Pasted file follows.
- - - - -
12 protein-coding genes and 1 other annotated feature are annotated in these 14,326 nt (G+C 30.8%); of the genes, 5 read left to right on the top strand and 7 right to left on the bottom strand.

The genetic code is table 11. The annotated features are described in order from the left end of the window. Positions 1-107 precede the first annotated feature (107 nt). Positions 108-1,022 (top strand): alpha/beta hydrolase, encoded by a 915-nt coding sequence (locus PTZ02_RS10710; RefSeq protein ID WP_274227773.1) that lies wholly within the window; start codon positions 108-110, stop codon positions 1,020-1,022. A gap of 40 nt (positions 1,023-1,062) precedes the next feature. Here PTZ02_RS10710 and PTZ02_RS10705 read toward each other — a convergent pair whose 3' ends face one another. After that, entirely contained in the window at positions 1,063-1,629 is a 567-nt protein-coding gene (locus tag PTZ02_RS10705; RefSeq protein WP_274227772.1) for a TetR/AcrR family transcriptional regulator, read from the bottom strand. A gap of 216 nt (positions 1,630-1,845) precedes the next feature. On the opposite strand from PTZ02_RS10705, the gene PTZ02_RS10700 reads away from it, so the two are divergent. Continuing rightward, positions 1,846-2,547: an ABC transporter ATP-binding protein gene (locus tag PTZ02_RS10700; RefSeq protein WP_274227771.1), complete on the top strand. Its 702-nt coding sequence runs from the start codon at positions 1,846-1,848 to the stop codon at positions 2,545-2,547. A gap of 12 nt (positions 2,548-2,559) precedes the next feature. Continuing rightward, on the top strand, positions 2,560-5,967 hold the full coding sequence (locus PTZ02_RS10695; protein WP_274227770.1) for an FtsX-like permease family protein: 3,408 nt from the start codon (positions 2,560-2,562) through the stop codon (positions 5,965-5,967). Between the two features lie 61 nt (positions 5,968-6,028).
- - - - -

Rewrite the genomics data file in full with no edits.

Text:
12 protein-coding genes and 1 other annotated feature are annotated in these 14,326 nt (G+C 30.8%); of the genes, 5 read left to right on the top strand and 7 right to left on the bottom strand.

The genetic code is table 11. The annotated features are described in order from the left end of the window. Positions 1-107 precede the first annotated feature (107 nt). Positions 108-1,022 (top strand): alpha/beta hydrolase, encoded by a 915-nt coding sequence (locus PTZ02_RS10710; RefSeq protein ID WP_274227773.1) that lies wholly within the window; start codon positions 108-110, stop codon positions 1,020-1,022. A gap of 40 nt (positions 1,023-1,062) precedes the next feature. Here PTZ02_RS10710 and PTZ02_RS10705 read toward each other — a convergent pair whose 3' ends face one another. After that, entirely contained in the window at positions 1,063-1,629 is a 567-nt protein-coding gene (locus tag PTZ02_RS10705; RefSeq protein WP_274227772.1) for a TetR/AcrR family transcriptional regulator, read from the bottom strand. A gap of 216 nt (positions 1,630-1,845) precedes the next feature. On the opposite strand from PTZ02_RS10705, the gene PTZ02_RS10700 reads away from it, so the two are divergent. Continuing rightward, positions 1,846-2,547: an ABC transporter ATP-binding protein gene (locus tag PTZ02_RS10700; RefSeq protein WP_274227771.1), complete on the top strand. Its 702-nt coding sequence runs from the start codon at positions 1,846-1,848 to the stop codon at positions 2,545-2,547. A gap of 12 nt (positions 2,548-2,559) precedes the next feature. Continuing rightward, on the top strand, positions 2,560-5,967 hold the full coding sequence (locus PTZ02_RS10695; protein WP_274227770.1) for an FtsX-like permease family protein: 3,408 nt from the start codon (positions 2,560-2,562) through the stop codon (positions 5,965-5,967). Between the two features lie 61 nt (positions 5,968-6,028).